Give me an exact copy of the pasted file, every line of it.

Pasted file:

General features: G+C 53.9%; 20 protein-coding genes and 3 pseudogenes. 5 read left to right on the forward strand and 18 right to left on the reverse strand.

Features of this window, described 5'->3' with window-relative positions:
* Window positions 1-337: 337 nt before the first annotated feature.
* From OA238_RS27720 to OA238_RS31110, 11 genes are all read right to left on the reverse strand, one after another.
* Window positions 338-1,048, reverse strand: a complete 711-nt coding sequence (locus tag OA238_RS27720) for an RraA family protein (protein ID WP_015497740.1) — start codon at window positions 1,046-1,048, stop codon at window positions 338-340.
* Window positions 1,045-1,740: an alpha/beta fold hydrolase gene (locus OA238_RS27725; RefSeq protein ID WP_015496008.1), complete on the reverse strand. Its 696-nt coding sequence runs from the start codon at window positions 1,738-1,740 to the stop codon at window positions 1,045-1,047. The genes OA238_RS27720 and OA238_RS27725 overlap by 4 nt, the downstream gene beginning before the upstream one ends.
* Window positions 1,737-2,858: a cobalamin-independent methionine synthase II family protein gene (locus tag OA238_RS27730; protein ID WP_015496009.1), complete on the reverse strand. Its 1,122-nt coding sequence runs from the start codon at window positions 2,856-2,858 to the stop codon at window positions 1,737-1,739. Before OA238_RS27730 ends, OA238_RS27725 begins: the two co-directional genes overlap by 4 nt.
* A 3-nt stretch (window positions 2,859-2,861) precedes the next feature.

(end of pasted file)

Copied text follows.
General features: G+C 53.9%; 20 protein-coding genes and 3 pseudogenes. 5 read left to right on the forward strand and 18 right to left on the reverse strand.

Features of this window, described 5'->3' with window-relative positions:
* Window positions 1-337: 337 nt before the first annotated feature.
* From OA238_RS27720 to OA238_RS31110, 11 genes are all read right to left on the reverse strand, one after another.
* Window positions 338-1,048, reverse strand: a complete 711-nt coding sequence (locus tag OA238_RS27720) for an RraA family protein (protein ID WP_015497740.1) — start codon at window positions 1,046-1,048, stop codon at window positions 338-340.
* Window positions 1,045-1,740: an alpha/beta fold hydrolase gene (locus OA238_RS27725; RefSeq protein ID WP_015496008.1), complete on the reverse strand. Its 696-nt coding sequence runs from the start codon at window positions 1,738-1,740 to the stop codon at window positions 1,045-1,047. The genes OA238_RS27720 and OA238_RS27725 overlap by 4 nt, the downstream gene beginning before the upstream one ends.
* Window positions 1,737-2,858: a cobalamin-independent methionine synthase II family protein gene (locus tag OA238_RS27730; protein ID WP_015496009.1), complete on the reverse strand. Its 1,122-nt coding sequence runs from the start codon at window positions 2,856-2,858 to the stop codon at window positions 1,737-1,739. Before OA238_RS27730 ends, OA238_RS27725 begins: the two co-directional genes overlap by 4 nt.
* A 3-nt stretch (window positions 2,859-2,861) precedes the next feature.